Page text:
Lord Shiva and death happen to form one of the most important connection firstly due to Lord Shiva’s association with the role of the destroyer in the Hindu trinity but at a more deeper level, it talks of a certain understanding of the phenomenon of death that is unique. Just like other religions, it asks us to believe in a higher power in whom we shall all meld and find absolute benediction from, but when it comes to Lord Shiva, the philosophy turns more to this world than to the next. According to some Shaivite sects, the body is not something that ought to be chastised or neglected. It is seen as the medium through which we can experience all the wonders of the world. The sense organs come together and give us the ability to connect, even to our loved ones. We forget over time, that everybody we have ever known apart from ourselves belong to the world outside us. They are all products of the world that binds us to materiality.
This is exactly why Lord Shiva and his followers are said to frequent burning Ghats. They smear ash over their bodies and some sects known as the Aghoris are known to consume human cadavers. These are not mindless acts of barbarity. These are instead, the means to familiarize oneself with the grotesque realities of life. In our pursuit of pleasure and beauty, we forget that the ugly and the painful are as much part of existence. In our need to be loved, and in the comfort of the embrace of our loved ones, we become oblivious to the fact that it would be equally painful if we were to lose them.
One must remember always that Lord Shiva does not represent dwelling on the morbid parts and thoughts of life. He is also a householder with a wife and two sons. He is known to give vent to immense anger and pain, almost as much as he is known to be calm and dedicated in meditation and mercy.
Lord Shiva and death therefore represent a kind of philosophy that advocates constant reality checks in our lives. It keeps us aware of the dual existence of pleasure and pain. Meditations on Lord Shiva will not bring back our loved ones from their graves but it will help us to focus more on the good memories we had created with them or hoped to create. It would remind us that there really never is a ‘happily ever after’. It would grant us the fortitude to suffer bravely, not for the hopes of a fruitful return but for the attainment of a resignation that even we shall pass one day.
Immortality is achievable only when we manage to live life to the fullest. Being able to connect to and become one with the absolute realities of existence, allows for the true enlightenment of the mind. For all the remaining conflicts and loose ends, one can always look within to employ the Panchakshara Mantra and meditate on the ultimate truth of life- constant negotiations between the beautiful and the grotesque in all their varying Shades :
Om Namah Shivaya!
Among all the inter-relations between Gods in the Hindu mythology, perhaps one of the most interesting and often controversial one is the Shiva-Vishnu relationship. Both happen to be part of the Hindu Trimurty or Trinity along with Lord Brahma. Even though all three of them are supposed to be equal in all respects, cult worshippers and communities have emerged that worship Shiva (Shaivites) and Vishnu (Vaishnavs) individually, consider their choice of God to be the Supreme Being. Western philosophers have observed and opined that the Christian Trinity and the Hindu Trimurti are not on the same plane because under Christianity, Father, Son and the Holy Spirit are indistinguishable beyond a point. They fuse to form a singular mythography. In the Hindu Trimurti however each God has his own lore traceable to puranas dedicated to them. As such, the question of which among the three is the greatest often get raised among those that are yet to become god-realised.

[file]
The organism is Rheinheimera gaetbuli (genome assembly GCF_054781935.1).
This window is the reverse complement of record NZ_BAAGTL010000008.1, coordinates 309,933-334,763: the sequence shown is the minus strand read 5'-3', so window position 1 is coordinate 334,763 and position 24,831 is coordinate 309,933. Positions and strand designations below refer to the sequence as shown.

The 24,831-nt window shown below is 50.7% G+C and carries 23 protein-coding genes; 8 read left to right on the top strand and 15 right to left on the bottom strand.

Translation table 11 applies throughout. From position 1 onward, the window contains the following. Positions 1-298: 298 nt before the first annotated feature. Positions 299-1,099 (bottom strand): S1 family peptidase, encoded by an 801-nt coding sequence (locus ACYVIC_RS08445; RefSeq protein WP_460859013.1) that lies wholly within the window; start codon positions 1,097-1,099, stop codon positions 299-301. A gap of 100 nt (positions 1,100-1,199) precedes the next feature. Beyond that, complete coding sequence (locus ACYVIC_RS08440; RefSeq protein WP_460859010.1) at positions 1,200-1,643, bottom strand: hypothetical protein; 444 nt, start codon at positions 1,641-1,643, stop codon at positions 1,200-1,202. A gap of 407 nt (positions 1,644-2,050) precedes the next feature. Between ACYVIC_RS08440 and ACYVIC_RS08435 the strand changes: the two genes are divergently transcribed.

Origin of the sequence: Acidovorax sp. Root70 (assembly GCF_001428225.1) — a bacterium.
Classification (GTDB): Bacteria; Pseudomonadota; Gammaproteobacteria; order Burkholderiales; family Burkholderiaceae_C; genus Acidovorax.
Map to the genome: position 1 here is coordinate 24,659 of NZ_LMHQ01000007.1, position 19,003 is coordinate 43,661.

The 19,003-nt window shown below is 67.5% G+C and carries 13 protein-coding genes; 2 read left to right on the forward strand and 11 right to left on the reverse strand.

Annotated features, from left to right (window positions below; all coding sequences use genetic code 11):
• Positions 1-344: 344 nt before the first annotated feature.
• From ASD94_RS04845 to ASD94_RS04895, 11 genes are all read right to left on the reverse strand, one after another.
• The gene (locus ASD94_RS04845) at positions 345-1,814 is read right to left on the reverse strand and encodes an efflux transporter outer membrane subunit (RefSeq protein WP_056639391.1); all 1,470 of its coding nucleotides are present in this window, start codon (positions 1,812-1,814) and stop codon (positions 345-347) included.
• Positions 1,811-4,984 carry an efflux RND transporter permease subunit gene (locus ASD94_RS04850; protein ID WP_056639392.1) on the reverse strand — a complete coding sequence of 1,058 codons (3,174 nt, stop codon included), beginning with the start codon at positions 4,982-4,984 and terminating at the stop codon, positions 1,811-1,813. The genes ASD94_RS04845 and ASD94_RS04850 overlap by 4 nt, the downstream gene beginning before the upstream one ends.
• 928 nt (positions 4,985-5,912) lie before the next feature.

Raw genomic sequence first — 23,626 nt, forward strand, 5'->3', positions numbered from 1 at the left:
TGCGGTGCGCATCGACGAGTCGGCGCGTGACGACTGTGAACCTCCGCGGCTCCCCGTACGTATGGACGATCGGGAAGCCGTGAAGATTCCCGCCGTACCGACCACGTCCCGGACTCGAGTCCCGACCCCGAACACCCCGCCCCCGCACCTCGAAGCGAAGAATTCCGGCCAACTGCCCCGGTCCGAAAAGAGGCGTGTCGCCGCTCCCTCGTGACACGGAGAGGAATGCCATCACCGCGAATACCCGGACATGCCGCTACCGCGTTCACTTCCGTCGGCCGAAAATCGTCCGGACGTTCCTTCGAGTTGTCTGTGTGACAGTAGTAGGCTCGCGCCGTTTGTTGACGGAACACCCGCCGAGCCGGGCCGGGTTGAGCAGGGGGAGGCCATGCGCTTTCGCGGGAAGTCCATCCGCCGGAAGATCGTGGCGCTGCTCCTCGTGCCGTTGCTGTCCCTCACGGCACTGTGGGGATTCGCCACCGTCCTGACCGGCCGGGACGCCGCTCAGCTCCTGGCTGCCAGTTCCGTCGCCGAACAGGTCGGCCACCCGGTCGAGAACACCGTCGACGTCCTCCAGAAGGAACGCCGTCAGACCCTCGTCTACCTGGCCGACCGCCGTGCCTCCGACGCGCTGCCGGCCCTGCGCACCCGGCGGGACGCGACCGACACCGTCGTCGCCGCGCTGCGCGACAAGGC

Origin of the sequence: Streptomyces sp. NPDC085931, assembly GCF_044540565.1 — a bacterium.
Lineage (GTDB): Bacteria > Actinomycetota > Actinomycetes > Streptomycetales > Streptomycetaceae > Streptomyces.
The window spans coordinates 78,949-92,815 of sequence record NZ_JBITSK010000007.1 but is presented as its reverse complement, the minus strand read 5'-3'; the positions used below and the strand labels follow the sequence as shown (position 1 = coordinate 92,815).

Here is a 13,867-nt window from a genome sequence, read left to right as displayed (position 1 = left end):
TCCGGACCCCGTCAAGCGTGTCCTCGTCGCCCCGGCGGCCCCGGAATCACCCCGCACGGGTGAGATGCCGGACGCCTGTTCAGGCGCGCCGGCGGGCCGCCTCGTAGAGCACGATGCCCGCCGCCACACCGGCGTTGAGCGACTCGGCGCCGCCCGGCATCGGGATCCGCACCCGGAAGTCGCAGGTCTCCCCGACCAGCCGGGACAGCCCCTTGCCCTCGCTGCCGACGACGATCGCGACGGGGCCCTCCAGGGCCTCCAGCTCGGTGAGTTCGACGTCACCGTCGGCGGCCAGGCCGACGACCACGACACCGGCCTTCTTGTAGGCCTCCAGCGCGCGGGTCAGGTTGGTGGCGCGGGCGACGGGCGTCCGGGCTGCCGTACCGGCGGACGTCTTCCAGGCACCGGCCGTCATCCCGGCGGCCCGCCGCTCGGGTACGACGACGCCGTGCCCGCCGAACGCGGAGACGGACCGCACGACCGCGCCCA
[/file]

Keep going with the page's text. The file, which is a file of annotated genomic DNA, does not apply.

The Shiva-Vishnu relationship may be charted very interestingly through almost all major Hindu religious texts. Most important however is their apparent opposing position they are assigned by the cosmic order- Shiva is the designated Destroyer and Vishnu the Preserver. It is significant therefore that their relationship must be scrutinised carefully before arriving at any conclusion. Hindu mythological philosophy is highly complex; close and cross referenced readings of scriptures actually show that All three of the Trimurti are actually extensions of each other, fulfilling the tasks of creation, preservation and destruction necessary for the continuation of life and time.
One of the most significant episodes that brought the Shiva-Vishnu relationship to a near clash of superpowers occurred when Shiva’s first wife Sati immolated herself, having to face extreme insult from her father Daksha. Daksha was a human born son of Lord Brahma, a highly learned and powerful being, he was called a Prajapati (or Lord of his praja/people). Daksha wanted his daughter to marry high, in keeping with his status and wealth, Sati however chose Shiva for her husband at her Swayamvara (ceremony where the bride got to choose from all present and eligible suitors). Daksha retaliated by arranging a yajna and deliberately ignored the obligation of inviting Shiva and Sati. This was the height of insult, but Shiva would have ignored it had it not been for the mistreatment and subsequent death of Sati. Daksha was promised protection from all the Rishis (sages) and Devas (Gods) including Lord Vishnu. Shrouded by divine protection, Daksha believed himself invincible. When Shiva’s grief over Sati’s death gave way to his rage, he sent forth Veerbhadra and Bhadrakali , two of his fiercest Bhairav (dark energy) forms against Daksha and all his defenders. The entire ensemble of divine warriors fell against Shiva’s minions. It fell ultimately upon Lord Vishnu to stop them. Vishnu tried but when stopped short of using his primary weapon against Shiva. The clash of their primary weapons would spell absolute doom for all of creation. Vishnu let Shiva have his righteous vengeance in the interest of the preservation of the universe. This was the one scenario that may be comparable to the cold war that affected our planet, reaching its height during the Cuban Missile Crisis. The fine difference lay in the fact that an all out thermo-nuclear war on Earth would cause mutually assured destruction of our planet but a Shiva-Vishnu full frontal face-off would obliterate all of creation.